For micro white space, this means spacing out letters, lines of text, and paragraphs to maximize readability, and spacing items in a list or menu to make them individually easy to spot when scanning (in other words, removing clutter).
Passive applications should feel organic and natural. In fact, the main purpose of passive white space is that it goes unnoticed. What makes it passive is that it doesn’t draw attention to itself. It simply looks “normal.”
The moment when enough space is used that it starts to stand out, then it becomes active.
2. Active Space
Source: 1000: Chrome Experiments
There are actually a lot of elements on the above page: navigation tabs, social media links, even legal information. However, the most prominent is clearly the interactive “1000” graphic that’s dead center. By shrinking and pushing the other elements to the corners, the designers at Chrome Experiments actively maximize the space around the element they want the users to interact with most.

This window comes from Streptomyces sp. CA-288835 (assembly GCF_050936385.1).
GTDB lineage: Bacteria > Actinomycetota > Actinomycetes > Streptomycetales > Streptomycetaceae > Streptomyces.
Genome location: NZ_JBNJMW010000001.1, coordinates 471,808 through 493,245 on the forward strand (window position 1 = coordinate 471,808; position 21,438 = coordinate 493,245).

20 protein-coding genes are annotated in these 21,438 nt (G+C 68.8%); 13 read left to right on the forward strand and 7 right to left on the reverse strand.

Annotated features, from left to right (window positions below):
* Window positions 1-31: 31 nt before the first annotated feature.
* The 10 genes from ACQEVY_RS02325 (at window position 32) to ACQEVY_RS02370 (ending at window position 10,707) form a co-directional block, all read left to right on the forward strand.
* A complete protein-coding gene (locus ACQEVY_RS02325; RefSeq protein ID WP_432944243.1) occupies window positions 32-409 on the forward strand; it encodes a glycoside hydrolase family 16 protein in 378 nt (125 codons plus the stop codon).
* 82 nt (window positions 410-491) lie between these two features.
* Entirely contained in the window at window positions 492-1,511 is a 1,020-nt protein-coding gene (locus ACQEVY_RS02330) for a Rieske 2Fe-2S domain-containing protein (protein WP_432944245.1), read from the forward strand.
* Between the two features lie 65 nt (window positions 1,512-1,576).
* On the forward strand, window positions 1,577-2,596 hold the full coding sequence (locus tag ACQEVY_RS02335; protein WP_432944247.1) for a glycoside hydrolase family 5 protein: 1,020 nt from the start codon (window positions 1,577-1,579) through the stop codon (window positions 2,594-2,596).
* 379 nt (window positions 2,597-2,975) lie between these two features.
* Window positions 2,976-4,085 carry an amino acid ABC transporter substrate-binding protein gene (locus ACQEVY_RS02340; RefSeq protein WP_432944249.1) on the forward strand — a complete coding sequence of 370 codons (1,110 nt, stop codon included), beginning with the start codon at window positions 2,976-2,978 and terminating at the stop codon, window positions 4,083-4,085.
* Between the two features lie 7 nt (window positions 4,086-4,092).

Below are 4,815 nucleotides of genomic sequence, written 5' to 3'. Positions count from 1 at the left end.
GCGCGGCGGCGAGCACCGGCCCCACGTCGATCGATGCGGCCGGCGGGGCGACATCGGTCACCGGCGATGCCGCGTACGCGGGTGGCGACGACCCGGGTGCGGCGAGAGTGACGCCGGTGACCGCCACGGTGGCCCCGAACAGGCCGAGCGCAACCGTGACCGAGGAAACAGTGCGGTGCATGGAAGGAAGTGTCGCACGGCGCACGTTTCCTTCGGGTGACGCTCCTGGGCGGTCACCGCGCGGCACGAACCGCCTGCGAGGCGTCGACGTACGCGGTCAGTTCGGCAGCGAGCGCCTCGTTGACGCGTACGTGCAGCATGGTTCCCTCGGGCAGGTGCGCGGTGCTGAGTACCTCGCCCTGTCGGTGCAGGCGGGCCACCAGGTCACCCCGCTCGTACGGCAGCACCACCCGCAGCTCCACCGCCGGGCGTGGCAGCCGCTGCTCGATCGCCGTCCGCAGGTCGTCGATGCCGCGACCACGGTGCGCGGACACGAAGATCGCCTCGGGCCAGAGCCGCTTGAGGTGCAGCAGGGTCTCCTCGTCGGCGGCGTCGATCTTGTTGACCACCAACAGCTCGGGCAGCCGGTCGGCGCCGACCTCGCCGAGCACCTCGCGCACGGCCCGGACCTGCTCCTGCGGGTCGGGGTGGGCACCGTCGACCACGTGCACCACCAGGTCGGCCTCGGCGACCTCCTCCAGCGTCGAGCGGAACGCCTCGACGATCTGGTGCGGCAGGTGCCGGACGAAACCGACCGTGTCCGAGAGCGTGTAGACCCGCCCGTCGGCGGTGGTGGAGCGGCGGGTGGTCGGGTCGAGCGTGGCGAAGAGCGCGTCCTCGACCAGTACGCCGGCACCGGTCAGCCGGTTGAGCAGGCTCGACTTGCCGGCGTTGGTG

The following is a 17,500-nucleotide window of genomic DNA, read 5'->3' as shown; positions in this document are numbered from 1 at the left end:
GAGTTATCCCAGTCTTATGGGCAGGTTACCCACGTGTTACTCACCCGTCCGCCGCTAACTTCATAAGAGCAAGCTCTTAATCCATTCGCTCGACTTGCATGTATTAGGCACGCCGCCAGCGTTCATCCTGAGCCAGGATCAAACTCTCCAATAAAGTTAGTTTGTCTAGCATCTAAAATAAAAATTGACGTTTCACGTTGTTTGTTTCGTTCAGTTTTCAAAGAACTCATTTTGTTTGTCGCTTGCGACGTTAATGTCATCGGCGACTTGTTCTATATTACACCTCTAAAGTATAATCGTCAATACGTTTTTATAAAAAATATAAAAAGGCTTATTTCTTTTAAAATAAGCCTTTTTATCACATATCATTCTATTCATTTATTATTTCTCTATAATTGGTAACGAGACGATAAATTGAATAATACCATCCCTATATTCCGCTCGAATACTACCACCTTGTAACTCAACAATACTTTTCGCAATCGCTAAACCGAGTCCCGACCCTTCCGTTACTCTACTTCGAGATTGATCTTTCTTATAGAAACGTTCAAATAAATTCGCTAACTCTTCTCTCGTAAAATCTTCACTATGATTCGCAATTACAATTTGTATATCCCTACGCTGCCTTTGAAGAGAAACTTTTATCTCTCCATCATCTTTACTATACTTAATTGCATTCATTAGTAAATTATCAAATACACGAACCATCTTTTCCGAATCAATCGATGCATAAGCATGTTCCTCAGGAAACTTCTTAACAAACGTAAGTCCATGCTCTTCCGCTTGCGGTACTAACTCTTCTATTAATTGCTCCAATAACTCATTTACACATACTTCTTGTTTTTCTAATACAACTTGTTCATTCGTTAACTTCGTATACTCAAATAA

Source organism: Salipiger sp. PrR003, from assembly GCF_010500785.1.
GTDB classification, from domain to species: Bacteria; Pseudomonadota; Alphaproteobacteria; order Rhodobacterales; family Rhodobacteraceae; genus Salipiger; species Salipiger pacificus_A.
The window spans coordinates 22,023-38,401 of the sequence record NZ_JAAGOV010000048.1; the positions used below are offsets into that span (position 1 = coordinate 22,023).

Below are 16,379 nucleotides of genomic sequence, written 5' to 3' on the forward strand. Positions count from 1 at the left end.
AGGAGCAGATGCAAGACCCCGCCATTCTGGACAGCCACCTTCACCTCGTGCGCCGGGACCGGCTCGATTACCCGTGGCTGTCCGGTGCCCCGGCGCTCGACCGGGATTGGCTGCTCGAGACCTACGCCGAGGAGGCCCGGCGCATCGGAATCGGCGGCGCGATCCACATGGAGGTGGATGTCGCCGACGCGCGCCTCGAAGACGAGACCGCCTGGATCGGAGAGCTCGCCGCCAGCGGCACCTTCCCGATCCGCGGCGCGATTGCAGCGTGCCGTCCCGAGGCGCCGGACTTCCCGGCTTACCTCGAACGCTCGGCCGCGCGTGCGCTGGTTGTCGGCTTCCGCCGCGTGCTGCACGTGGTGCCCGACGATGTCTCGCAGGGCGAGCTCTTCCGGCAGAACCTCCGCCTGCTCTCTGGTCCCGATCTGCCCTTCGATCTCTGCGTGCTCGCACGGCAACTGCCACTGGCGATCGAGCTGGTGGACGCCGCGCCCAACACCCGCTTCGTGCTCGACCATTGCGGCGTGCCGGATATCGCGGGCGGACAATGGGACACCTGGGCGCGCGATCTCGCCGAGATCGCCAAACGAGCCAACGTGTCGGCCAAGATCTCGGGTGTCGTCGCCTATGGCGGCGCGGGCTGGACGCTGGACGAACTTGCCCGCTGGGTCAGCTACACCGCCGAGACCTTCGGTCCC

Likewise, minimizing the amount of space between a smaller line and the one proceeding may be a good way to “hide” it, as is often seen with legal requirements or copyright information. See how, below, the line “FiberSensing is an HBM Brand” is displayed without drawing too much attention.
Source: HBM FiberSensing
Macro white space is often used actively to draw attention to the page’s single main focus, or to separate more important elements from the pack.
However, it can also be used with micro white space. Mark Boulton explains in an A List Apart piece that he sometimes applies active spacing around a particular quote or paragraph within a block of text in order to draw attention to it. This is great way to emphasize the most useful points of your content to users who are just scanning.
At this point, we’re getting into the strategic use of varying amounts of white space. This could be thought of as different degrees of minimalism, which we’ll explain below.
The more white space you use, the more minimalistic your page becomes since you’ll need to remove elements to prevent clutter.
Minimalism is a design philosophy that’s neither good nor bad – it simply states that you remove any noise so users can focus on the content. As you trim away the bells and whistles, the remaining content stands proud amidst the elegance of space.